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Flagship smartphones are often billed as computer replacements, as they have the power and performance of a premium laptop with the portability of a mobile phone. Android as a platform is capable of doing a lot – and arguably a lot more than Apple’s iOS can – but there’s one iPhone feature that absolutely every Android smartphone needs.

“On every Android smartphone I’ve used, there’s never been a way to undo your last change”

I personally don’t like Apple’s smartphones too much – as I prefer the flexibility of Android – and I’m what you might refer to as a mobile worker, in that I spend a lot of time on the move and often have to compose articles, emails and more from my smartphone. However, the main reason I do like the iPhone – and arguably, the key reason that the iPad is better than Android tablets – is that Apple have included a laptop feature that’s sorely missing on Android; the undo button.

This might sound strange but let me explain why the undo button is so key. A week ago, I was drafting a long article on my phone and having just drafted over 1000 words, I selected all only to type something before I could press copy. The result? I just lost the entire article I had written.

On every Android smartphone I’ve used, there’s never been a way to undo your last change – whether this is pasting a lot of data or changing blocks of text – but iOS has this built in. If this had happened on the iPhone, I could simply shake my device and a pop-up menu would have given me the option to undo (or redo) my last action (like the one in the picture above).

As a company, Apple have taken a different approach to Google and others by limiting the options and functionality available to end-users. From the closed-nature of the App Store to limitations around customisation of your smartphone, there’s a lot of features that I don’t personally like, but the Undo button is certainly one I’d love on any smartphone I used.

Read on: Android vs iOS

It’s likely that Apple has protected this feature in some way – whether it’s the contextual menu or just the feature itself – but that’s not to say that Google can’t find a way around this. Furthermore, this shouldn’t even be limited to Google to find a problem, as each OEM adds their own UI with new features and they could easily add the feature themselves.

The Play Store comes with dozens of third-party keyboards that you can install and, given that many of these keyboards track your input history, any one of these developers could also easily add the feature. The fact that none of these manufacturers have implemented this simple feature yet – despite Android being several years old – suggests that Apple’s UI team takes a different approach to its rivals when considering what features to add to the platform.

Adding the feature would also increase the usefulness of Android tablets for business purposes and considering that Android has failed to dominate the tablet market like it has done with the smartphone market, there’s clearly features that are missing which might be considered core to business users.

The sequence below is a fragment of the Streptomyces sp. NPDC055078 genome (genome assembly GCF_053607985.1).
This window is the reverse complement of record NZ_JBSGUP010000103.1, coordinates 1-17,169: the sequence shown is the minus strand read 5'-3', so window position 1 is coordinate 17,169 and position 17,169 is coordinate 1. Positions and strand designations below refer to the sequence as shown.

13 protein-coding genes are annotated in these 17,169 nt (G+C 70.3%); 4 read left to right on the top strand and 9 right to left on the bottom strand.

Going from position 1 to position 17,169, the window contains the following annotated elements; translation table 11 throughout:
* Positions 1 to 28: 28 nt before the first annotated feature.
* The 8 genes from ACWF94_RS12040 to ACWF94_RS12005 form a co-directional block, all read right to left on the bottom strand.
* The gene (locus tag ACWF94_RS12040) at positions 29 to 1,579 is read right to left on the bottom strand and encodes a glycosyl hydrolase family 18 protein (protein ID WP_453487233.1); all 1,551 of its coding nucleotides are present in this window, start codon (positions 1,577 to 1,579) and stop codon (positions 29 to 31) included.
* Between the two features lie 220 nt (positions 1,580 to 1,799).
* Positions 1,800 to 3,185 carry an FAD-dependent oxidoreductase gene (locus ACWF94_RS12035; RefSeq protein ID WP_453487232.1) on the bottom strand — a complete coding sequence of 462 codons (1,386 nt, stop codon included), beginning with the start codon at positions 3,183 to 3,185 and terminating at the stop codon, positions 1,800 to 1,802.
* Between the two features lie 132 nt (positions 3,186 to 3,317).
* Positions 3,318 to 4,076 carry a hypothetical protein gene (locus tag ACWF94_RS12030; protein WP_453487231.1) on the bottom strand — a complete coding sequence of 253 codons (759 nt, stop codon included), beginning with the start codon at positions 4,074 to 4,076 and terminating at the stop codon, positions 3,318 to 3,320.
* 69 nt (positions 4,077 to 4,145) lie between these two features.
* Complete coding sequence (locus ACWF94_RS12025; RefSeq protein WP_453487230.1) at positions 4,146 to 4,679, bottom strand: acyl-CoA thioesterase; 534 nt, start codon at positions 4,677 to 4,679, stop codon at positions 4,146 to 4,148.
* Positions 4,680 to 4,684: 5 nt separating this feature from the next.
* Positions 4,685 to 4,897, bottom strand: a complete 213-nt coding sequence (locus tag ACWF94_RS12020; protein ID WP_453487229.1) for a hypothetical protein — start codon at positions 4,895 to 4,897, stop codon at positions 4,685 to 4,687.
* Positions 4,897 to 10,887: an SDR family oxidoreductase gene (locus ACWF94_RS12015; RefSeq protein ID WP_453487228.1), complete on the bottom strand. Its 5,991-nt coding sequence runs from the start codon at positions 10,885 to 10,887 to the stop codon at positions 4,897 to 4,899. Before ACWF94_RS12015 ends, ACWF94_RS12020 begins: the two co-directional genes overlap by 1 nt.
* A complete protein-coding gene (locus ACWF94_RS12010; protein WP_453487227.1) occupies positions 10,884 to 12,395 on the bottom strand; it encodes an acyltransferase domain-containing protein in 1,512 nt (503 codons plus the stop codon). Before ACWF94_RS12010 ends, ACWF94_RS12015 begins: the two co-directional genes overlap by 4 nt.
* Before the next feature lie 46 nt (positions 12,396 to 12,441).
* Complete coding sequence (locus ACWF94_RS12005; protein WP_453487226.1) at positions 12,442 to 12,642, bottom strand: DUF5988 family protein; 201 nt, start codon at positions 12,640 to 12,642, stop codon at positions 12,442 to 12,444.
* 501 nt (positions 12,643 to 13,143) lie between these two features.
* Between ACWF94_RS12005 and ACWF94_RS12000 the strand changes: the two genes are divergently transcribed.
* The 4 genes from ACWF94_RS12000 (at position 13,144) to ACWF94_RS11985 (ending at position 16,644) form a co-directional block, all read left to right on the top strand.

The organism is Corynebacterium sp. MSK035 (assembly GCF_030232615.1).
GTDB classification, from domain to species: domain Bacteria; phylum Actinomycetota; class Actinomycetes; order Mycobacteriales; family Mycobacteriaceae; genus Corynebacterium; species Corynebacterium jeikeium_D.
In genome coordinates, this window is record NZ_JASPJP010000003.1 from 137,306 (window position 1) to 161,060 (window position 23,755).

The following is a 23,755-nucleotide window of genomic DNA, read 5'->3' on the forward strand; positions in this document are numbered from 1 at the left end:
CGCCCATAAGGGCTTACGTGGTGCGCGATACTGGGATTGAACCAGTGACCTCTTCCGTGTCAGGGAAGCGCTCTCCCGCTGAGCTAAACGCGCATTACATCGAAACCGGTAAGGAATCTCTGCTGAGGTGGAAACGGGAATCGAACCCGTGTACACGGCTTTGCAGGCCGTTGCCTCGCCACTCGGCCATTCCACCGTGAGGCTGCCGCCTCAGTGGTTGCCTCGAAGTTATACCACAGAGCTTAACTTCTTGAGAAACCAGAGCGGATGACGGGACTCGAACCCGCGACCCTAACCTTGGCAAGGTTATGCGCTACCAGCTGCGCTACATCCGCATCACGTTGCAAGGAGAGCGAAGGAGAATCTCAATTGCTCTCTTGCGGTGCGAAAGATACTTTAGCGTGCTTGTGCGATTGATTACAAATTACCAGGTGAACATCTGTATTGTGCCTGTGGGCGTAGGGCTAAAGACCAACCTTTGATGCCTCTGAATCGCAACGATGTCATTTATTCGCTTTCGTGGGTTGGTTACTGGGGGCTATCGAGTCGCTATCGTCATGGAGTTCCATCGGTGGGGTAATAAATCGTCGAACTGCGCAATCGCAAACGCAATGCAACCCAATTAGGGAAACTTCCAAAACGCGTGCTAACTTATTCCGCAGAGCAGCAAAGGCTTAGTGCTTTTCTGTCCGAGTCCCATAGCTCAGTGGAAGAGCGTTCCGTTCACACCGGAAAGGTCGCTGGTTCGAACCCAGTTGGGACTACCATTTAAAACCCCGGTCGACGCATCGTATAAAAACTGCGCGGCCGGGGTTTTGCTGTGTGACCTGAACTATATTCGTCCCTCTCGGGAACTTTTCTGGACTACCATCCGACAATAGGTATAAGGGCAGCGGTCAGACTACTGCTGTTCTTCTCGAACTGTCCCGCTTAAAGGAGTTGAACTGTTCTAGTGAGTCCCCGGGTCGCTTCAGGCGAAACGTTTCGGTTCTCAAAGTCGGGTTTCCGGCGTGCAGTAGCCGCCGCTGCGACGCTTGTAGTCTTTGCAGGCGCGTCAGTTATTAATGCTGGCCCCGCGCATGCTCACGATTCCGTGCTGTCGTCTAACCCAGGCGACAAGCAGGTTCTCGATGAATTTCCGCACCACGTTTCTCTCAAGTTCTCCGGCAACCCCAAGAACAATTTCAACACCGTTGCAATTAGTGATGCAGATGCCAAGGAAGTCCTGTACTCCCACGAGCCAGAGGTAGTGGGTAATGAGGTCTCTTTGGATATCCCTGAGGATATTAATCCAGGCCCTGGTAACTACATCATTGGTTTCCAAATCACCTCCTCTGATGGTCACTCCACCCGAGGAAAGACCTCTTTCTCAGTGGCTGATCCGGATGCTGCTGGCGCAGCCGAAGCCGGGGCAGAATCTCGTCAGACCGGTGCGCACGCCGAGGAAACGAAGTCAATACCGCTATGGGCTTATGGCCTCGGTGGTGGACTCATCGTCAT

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So, how could Google, its partner OEMs, or third-party developers implement an undo button? Here’s a few of the ways:

  • Gestures: Gestures are present on lots of current Android smartphones and allowing a user to make a gesture with their hand to undo their last change would certainly be intuitive and easy to use.
  • Permanent Button: The easiest way to implement the undo/redo feature would be to have a permanent button on the keyboard. Whether it’s the arrows that many people are familiar with – thanks to Microsoft Office – or a simple button, adding the button as part of the core Android OS would mean developers/partners would not need to add it themselves. If its available in the core OS, there’s very little reason for partners and keyboard developers not to include the feature. Ironically, this post was written a couple of days before WWDC 2015, where Apple revealed it had tweaked the iPad keyboard to include quick access to the copy and paste buttons directly above the keyboard (as you’ll see in the image above).
  • Swipe: Alternatively, the undo button (along with other contextual buttons) could be revealed by swiping the keyboard or on a second page in the keyboard’s alternative characters menu. This would be the most complex for usability and would likely be missed by most users.
  • Copy/Paste Menu: The best way by far would be to simply add the options to the pop-up copy/paste menu. The feature is present on all Android devices, is frequently used and would be familiar to all users. Adding the option to this menu would also likely require the least development time as the menu is already present.

Any of these options would provide an easy way for customers to undo their last change and increase the potential for Android to be used for business and productivity purposes. While there are certainly lots of applications that replicate desktop software on your Android device, there are several laptop-features – such as the undo button, a clipboard (although this is present on LG’s G UX) and more – that are missing.

As the saying goes – it’s the simple things in life that mean the most – and never has this been truer than with smartphones and technology.

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